Local food advocates expand vision, work together on Healthy Food for All project

Last fall, two programs began to unite local players in the Madison food system. This summer, the Dane County Food Coalition and the Healthy Food for All project are fully functioning and have come to work together.

The launch of the Dane County Food Coalition was announced in October 2011 and members started meeting in January 2012, bringing together farmers and food advocates from around the county to collaborate and to minimize duplicate programming.

Around that same time, the Community Action Coalition for South Central Wisconsin (CAC) and the United Way of Dane County applied for grant funding to expand efforts to collect and redistribute healthy, fresh food to low-income families. Instead of providing a grant immediately, the Irwin A. & Robert D. Goodman Foundation asked these groups to develop a broad, cooperative plan with agencies throughout the city.

“[The Foundation] came back and said, ‘We’d love to help you out, but before we do that, can you help us out? Can you map out the current system, identify strengths and weaknesses, identify the players, and then come up with a ten year plan to improve access to healthy food?,’” recalled Chris Brockel, manager of the CAC Food and Gardens Division .

From that request, Healthy Food for All was born. Community Action Coalition and United Way will take the leadership role on this project to assess and improve access to healthy food for low-income children. The project will also identify problems and opportunities for growth in the local food system and facilitate cooperation between food-oriented groups in the county.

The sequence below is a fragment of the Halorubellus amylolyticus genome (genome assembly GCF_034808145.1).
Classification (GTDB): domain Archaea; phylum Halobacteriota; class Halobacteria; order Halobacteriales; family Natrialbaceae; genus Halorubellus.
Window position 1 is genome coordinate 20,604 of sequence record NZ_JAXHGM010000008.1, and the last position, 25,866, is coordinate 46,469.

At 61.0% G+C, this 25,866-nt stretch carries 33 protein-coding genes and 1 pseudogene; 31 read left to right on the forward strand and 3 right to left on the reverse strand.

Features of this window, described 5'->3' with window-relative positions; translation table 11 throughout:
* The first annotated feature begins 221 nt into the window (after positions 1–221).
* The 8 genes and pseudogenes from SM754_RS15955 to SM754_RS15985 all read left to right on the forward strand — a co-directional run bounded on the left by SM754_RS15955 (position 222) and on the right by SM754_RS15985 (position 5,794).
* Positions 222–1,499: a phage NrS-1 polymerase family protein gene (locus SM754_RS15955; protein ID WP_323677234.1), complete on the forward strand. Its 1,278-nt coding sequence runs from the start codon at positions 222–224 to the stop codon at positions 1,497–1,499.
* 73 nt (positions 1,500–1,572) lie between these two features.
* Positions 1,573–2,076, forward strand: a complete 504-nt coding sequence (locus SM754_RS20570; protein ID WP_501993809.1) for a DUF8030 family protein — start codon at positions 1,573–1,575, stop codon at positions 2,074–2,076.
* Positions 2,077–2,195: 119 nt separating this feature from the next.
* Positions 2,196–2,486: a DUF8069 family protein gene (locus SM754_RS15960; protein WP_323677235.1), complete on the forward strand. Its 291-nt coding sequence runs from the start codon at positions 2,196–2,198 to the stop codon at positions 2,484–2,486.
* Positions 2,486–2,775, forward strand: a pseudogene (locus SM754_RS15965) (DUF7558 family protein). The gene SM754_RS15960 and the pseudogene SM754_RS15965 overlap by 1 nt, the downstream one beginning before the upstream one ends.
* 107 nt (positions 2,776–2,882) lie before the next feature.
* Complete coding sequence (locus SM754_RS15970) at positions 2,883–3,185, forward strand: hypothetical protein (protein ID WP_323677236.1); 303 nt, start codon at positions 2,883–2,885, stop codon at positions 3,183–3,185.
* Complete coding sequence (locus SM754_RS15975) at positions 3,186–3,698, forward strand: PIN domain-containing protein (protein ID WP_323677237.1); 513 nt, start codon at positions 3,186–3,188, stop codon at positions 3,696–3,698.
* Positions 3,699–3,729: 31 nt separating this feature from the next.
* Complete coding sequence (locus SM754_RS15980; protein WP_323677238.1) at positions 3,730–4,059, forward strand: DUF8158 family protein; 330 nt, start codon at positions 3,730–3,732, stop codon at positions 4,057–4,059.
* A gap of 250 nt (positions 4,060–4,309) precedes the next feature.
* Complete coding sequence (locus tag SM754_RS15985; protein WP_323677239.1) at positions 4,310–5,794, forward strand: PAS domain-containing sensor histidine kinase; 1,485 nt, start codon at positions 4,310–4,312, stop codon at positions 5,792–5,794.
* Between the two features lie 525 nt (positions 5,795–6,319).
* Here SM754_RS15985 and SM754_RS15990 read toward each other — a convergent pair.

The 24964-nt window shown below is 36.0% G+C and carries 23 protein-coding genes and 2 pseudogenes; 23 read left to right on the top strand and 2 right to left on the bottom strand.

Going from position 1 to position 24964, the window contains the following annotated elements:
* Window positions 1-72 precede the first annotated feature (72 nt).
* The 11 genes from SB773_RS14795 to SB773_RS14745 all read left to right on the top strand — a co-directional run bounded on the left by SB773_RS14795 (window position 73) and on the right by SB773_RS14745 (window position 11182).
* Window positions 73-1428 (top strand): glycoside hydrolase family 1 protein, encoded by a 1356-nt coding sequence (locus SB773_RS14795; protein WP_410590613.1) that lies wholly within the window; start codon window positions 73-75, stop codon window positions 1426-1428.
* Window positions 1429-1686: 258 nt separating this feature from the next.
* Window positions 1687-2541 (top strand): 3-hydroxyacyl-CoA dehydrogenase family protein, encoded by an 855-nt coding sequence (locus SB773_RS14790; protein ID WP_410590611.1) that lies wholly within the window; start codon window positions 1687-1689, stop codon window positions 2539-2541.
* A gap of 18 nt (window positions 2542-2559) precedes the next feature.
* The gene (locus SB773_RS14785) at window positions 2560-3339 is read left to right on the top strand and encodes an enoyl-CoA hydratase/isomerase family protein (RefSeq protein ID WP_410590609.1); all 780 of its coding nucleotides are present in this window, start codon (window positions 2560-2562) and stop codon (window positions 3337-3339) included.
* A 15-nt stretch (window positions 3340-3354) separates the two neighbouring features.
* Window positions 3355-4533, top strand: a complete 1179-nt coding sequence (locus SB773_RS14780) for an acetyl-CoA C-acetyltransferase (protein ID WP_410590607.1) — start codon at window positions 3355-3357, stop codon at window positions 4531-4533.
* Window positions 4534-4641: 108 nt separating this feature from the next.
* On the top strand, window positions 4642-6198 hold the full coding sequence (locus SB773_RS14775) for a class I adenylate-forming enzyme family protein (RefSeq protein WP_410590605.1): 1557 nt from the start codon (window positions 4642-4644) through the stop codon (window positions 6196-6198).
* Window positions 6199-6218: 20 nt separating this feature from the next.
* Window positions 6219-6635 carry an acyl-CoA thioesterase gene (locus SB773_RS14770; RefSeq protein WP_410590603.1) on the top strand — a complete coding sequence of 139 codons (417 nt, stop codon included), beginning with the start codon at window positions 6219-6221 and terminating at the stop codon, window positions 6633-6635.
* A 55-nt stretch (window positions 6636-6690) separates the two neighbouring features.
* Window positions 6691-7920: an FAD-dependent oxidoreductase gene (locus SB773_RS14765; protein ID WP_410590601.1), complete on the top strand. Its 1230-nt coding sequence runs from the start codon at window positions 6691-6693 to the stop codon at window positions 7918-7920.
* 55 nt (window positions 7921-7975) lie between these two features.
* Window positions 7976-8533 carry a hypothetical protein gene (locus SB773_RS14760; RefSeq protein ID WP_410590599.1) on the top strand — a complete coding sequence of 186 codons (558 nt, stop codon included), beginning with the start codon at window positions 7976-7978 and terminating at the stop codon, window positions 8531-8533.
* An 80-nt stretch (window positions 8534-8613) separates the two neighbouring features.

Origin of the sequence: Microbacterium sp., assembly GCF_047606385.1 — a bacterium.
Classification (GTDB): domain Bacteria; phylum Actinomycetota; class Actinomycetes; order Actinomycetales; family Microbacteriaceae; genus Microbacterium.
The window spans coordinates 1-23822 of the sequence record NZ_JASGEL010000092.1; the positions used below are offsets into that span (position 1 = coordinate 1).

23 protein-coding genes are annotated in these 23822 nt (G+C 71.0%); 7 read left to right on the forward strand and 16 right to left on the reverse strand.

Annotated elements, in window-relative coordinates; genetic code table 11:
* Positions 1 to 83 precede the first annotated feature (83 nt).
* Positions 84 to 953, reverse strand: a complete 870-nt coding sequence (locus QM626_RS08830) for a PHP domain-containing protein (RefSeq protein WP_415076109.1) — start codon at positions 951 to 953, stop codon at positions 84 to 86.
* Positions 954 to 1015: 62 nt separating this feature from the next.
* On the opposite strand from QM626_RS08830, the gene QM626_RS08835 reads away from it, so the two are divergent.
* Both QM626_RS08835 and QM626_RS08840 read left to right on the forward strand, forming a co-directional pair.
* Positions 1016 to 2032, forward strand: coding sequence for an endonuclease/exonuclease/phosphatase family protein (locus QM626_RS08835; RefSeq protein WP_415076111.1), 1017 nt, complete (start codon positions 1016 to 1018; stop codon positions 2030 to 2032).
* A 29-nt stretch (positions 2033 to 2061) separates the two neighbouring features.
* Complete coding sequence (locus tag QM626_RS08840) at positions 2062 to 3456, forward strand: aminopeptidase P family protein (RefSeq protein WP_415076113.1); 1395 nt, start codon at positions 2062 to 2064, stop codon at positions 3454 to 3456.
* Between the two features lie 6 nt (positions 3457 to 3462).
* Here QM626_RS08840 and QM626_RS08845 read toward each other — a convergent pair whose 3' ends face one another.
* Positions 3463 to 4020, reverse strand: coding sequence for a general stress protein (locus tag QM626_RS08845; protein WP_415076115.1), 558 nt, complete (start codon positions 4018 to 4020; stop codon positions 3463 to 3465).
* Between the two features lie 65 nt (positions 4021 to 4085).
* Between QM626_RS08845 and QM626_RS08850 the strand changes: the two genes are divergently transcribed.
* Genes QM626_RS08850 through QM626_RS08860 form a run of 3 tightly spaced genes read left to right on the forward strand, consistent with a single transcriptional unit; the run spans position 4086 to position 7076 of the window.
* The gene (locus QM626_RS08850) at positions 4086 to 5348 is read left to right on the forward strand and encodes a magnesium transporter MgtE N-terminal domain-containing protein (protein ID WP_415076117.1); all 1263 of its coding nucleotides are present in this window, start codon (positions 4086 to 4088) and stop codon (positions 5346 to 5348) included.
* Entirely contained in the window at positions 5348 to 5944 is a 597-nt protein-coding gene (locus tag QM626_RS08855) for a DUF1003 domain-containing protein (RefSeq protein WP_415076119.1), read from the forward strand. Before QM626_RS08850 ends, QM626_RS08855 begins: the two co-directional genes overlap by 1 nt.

“In general, interest in the food system is moving at a rapid pace: interest in access, and how to improve this thing, and how to work together,” said Brockel. 

The Dane County Food Coalition hosted the Healthy Food for All kick-off meeting in June. The Food Coalition focuses on all populations in Dane County and promotes networking within the food system, while the Healthy Food for All project focuses on low-income populations and has a plan to improve food access for those populations.

Brockel presented the goals of the program at the kick-off meeting, discussing how they’d like to draw on the expertise of coalition participants to further explore the current food system and improve it, especially with low-income children in mind.

“I think it was really well received. People were excited about it,” said Brockel. “As we talked, people were nodding in agreement… We need to put some action behind what we say.”

Healthy Food for All will go forward with a steering committee populated by representatives from UW-Madison Urban and Regional Planning, Community GroundWorks, and Second Harvest among other groups. They will meet Monday, August 27 to focus on children's food consumption in the county.

“We’re going to look at it in terms of a child’s day,” said Brockel, “from the moment he wakes up to when he goes to bed at night: what his food choices are, why those are his choices, what programs drive those choices, what [effect] personal preferences and even mass media influences [have] on those choices.”

Beyond these steering committee meetings, Healthy Food for All representatives will soon begin conducting focus groups with low-income families and children “to find out what their perceptions are and what their needs are,” said Brockel.

CAC already received $28,000 from the Goodman Foundation to get this program off the ground. Brockel hopes to receive the grant they initially requested too -- $80,000 a year for three years -- to expand their capacity to receive and distribute produce.

But the Healthy Food for All project has a different scope than Brockel’s usual work with local food and food pantries.

“We [usually] deal with food pantries and agencies and the direct selection of produce and the distribution of produce,” said Brockel. “Through this [Healthy Food for All] project we’re going to be looking at all ways that healthy foods can get into households…. If you’re [in] a low income household: What options do you have? How does food get to your table or into your belly?”